Georgeanna Wiest, Founder of Heritage Leadership Academy, and her family
Education reformers all across the United States recently concluded National School Choice Week, a nationwide celebration recognizing the many advances made in education options for children and their families.
Thousands of events were held from coast to coast, highlighting the progress this movement has made in providing millions of American families with greater access to solutions that work for them.
Hopefully 20 years from now school choice will be so mainstream that children in 2038 won’t know what it was like to be limited to only one option.
To that end, Civitas has decided to begin regularly highlighting institutions, parents, and educators that are the real “boots on the ground” in the long-term effort to provide American families with options to meet their child’s unique needs.
Recently Civitas staff had the opportunity to speak to parents and teachers at Cathedral School in Raleigh (highlighted in the video below), as well as interview the founder, Georgeanna Weist, and Head Administrator, Carl Chaney, of Heritage Leadership Academy (HLA), a brand new University-Model school in Apex.
Both HLA and Cathedral School participate in North Carolina’s Opportunity Scholarship Program, which provides needs-based scholarships to families that, despite needing education alternatives for their children, are unable to pay the entire cost out-of-pocket. School choice has made all of the difference for many of those families.
Cathedral School, Raleigh
Heritage Leadership Academy, Apex
Interview with Georgeanna Wiest, Founder and Carl Chaney, Head Administrator*
Q. Georgeanna, based on your interactions with parents, what seem to be some of their top priorities as they choose where to send their children to school (i.e. affordability, education quality, safety, more say in what their children are learning, etc.)?
Parents seeking to enroll their children at HLA almost always say that the opportunity to invest in their child’s education and character development is what attracts them to our school the most. They see the value in the high quality education AND the time they are able to spend with them in the home, and they have wanted something like HLA for a long time.
Affordability is probably #2. Because we are only on campus 2-3 days/week, our tuition is significantly lower than a traditional private school. Parents are able to obtain the same level of education for half the cost, all while being able to spend more time with their children. It’s a win-win!
Q. Carl, having a teaching background, with a decade of experience in our state’s public school system, how do you define school choice?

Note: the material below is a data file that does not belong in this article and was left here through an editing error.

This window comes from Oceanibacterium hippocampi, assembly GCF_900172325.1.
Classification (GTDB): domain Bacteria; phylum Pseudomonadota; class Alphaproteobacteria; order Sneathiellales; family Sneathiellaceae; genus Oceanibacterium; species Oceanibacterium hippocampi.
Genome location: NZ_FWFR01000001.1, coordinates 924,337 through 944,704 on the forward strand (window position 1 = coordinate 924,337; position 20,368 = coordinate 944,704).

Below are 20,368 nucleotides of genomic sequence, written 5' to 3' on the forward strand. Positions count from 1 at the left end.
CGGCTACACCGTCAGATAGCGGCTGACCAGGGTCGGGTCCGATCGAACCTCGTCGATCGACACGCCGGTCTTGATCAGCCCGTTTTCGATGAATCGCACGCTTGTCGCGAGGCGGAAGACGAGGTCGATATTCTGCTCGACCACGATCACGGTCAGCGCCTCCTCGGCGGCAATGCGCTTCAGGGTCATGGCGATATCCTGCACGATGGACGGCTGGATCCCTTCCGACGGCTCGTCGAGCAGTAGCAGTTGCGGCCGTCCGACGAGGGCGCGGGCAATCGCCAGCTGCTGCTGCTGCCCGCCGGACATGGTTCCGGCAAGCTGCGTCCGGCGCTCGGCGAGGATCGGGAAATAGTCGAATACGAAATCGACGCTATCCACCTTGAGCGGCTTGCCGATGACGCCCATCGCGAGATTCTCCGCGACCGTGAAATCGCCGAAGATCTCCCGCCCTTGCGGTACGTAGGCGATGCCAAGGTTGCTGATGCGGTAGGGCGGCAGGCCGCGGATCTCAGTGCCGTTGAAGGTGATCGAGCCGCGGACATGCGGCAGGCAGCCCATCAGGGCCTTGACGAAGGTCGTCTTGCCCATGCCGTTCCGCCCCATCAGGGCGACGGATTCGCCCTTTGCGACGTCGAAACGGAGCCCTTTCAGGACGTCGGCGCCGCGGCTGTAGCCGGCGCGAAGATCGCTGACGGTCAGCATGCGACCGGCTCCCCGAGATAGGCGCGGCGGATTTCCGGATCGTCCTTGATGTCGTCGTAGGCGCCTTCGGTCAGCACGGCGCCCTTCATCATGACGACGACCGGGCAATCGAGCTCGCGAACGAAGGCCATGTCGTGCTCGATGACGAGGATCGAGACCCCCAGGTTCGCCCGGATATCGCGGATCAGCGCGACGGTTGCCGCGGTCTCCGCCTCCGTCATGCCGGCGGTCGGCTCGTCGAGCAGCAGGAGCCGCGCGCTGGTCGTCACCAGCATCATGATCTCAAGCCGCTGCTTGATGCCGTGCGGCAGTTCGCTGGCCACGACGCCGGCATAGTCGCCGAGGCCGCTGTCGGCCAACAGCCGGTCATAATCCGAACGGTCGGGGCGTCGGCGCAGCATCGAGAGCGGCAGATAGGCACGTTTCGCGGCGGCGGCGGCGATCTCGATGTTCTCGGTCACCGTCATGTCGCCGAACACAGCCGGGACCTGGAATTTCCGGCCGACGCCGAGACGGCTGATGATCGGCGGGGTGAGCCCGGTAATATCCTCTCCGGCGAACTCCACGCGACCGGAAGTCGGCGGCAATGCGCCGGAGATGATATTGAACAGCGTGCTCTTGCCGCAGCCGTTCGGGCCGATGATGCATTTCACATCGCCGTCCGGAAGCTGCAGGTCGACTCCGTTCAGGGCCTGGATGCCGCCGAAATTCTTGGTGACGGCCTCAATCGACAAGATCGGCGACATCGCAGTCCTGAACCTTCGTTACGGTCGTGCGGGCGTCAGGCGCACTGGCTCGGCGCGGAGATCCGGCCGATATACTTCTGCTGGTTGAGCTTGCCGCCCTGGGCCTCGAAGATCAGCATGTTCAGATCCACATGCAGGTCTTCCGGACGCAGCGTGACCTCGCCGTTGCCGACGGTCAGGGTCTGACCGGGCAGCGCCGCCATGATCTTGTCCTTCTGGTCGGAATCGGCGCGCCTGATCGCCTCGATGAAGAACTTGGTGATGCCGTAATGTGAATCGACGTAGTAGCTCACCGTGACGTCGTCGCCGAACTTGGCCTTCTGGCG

School choice offers families educational programs and services, through public funds like the Opportunity Scholarship and Disability Grant, that are best suited for their children’s needs by providing options for students to be put in a learning environment in which they can thrive academically and relationally.
It is ultimately the responsibility of the parent to put their child in a position to be successful socially, intellectually, and creatively, whether that be a public school, private school, character school, or homeschool. School choice empowers parents to make those educational decisions to best serve their children.
Carl Chaney, Head Administrator of Heritage Leadership Academy
Q. HLA has experienced significant growth in such a short period of time. What sort of needs do you see HLA filling in the education market that other institutions, including traditional public schools, have potentially left unmet?
HLA is one of only eight University-Model® schools in the state of North Carolina. Our model is a unique combination of homeschooling and private schooling – an option that was not available in our area until recently. It’s frequently coined ‘the best of both worlds’, allowing parents to be heavily involved and influential in their child’s education while still having the accountability, support and guidance of a professional educator.
Q. What are your thoughts on the process to becoming an Opportunity and/or Disability Scholarship partnering school? Is there anything you would recommend the North Carolina State Education Assistance Authority (NCSEAA) tweak to make it easier for non-public schools to apply?
The process to become a participating school is not difficult. I was opening a school AND trying to get all of that in order at the same time, so it was quite a bit of paperwork, but an established school would have no difficulty.
Sadly, it’s an underutilized resource – probably due to a general fear of government involvement in a private, religious institution. We have found that we in no way have to compromise our beliefs nor our practices as a Christian organization in order to be in compliance with program regulations. Furthermore, we see it as an incredible tool in reaching a more diverse population with an educational option that would otherwise be unattainable.
*Some interview responses have been shortened for brevity.